ADDIS ABABA, February 2, 2011 — Following the global financial crisis, African economies quickly rebounded, giving the continent the opportunity to become a global growth pole in a mulitpolar world, the World Bank said. To do this, African countries need to sustain macroeconomic reforms and implement business friendly policies that are indispensable for attracting investors.
“African governments must walk the talk of reform,” said World Bank Vice President for the Africa Region Obiageli Ezekwesili in an interview with the BBC on the sidelines of the 16th Session of the African Union summit.
“They must also ensure that the macroeconomic stability attained over the past decade does not unravel,” Ezekwesili added. “The continent must ensure that current improvements in the business and policy environment continue and that reforms in the energy, agriculture, tourism, infrastructure and basic service delivery sectors are sustained.”
Africa, she explained, has the potential to be a growth pole for many sectors. Agriculture, tourism, real estate, financial and banking services, and transport can all replicate the enormous success of Africa’s Information and Communication Technologies (ICT) revolution.
“Africa is where global growth will be coming from over the next two decades and more,” Ezekwesili affirmed.
Africa as an investment destination
Africa is forecast to grow 5.1 percent and 5.4 percent respectively in 2011 and 2012, up from an estimated 4.5 percent in 2010 and 1.6 percent in 2009. The continent’s economic outlook is expected to continue to strengthen, driven by historically high commodity prices and stronger external demand.
Compared to other regions, “Africa offers some of the highest returns on investment,” the World Bank Vice President said.
Foreign direct investments (FDI) to Africa, which rose nearly nine-fold from $10 billion in 2000 to $88 billion in 2008, were much higher than flows to India ($42 billion) and only slightly behind flows to China ($108 billion).
“It would be a mistake for any corporation not to make African an investment destination. As a matter of fact,” Ezekwesili argued. “I want to go on record as saying that shareholders of any company whose CEO has not yet presented their Board of Directors with an Africa strategy should worry about missing opportunities in Africa.”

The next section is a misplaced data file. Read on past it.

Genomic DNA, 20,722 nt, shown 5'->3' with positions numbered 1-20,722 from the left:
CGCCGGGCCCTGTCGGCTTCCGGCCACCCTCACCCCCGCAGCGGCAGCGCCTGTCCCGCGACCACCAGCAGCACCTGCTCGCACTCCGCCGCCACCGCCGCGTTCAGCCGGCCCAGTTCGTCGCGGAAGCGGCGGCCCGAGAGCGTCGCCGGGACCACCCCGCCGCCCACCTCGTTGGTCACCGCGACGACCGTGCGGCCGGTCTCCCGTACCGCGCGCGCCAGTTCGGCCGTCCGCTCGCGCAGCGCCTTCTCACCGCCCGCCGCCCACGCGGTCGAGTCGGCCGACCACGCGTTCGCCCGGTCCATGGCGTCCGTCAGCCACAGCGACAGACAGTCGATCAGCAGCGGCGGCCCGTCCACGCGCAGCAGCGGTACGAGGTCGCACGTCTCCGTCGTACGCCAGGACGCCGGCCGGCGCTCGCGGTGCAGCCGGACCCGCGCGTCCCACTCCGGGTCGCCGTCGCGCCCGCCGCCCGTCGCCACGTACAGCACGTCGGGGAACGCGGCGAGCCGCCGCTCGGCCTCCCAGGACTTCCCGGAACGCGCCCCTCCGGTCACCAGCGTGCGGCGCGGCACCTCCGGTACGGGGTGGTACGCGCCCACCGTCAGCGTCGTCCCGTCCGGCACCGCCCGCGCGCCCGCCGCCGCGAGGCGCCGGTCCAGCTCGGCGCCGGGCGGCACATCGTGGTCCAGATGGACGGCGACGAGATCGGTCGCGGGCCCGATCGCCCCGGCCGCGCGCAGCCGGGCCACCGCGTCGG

World Bank drafts new Africa strategy
“The World Bank’s new strategy for Africa is designed to support this new and emerging Africa,” Ezekwesili told the BBC, referring to the draft document outlining a new approach at partnership between the Bank and the continent that is currently being finalized ahead of consideration next March by the Board of Executive Directors of the Bank.
The draft stresses partnerships with governments, development actors, the private sector, civil society, and citizens and puts a premium on knowledge sharing in an effort to avoid past and known errors of development while fast-tracking replicating of successful approaches. It recognizes the limited effectiveness of World Bank financing, which is relatively small, as the key driver of change, unless that funding is used to leverage other resources such as private investors, foundations, national budget resources, public-private partnerships.
The strategy was formulated through a highly consultative process, involving face-to-face meetings with nearly 2,000 Africans from 36 countries and feedback provided via the Internet or in written comments from thousands more stakeholders including government officials, development partners, private sector representatives, civil society organizations, academia, media and other groups.
One of the key goals of the new strategy is to help Africa pursue the reforms needed to attract investors; foster the private sector as the engine of growth, jobs and wealth; take advantage of rising food prices by accessing the vast arable farmland that lies fallow across the continent, improving agricultural productivity, and boosting intra-African as well as the continent’s share of global trade; while pursuing the macroeconomic reforms that made a quick rebound from worst global economic shock since the Great Depression possible in the first place.
World Bank financing of most African countries is provided by the International Development Association (IDA), the Bank’s fund for the world’s 79 poorest countries, 38 of which are in Africa.
Funding from IDA to Africa has almost tripled over the last three years – from $4.7 billion in 2007 through $7.6 billion in 2010 to $11.3 billion in 2011 – making this fund the premier financing window for Africa.
Estimates are that each IDA dollar so far leverages up to $8 dollars. The new Africa strategy envisages significantly increasing the amount leveraged for each dollar during the next round of IDA financing known as IDA-16. The three-year IDA-16 total financing envelope of $49.3 billion – 50 percent of which will be devoted to Africa – will start disbursing in July 2011.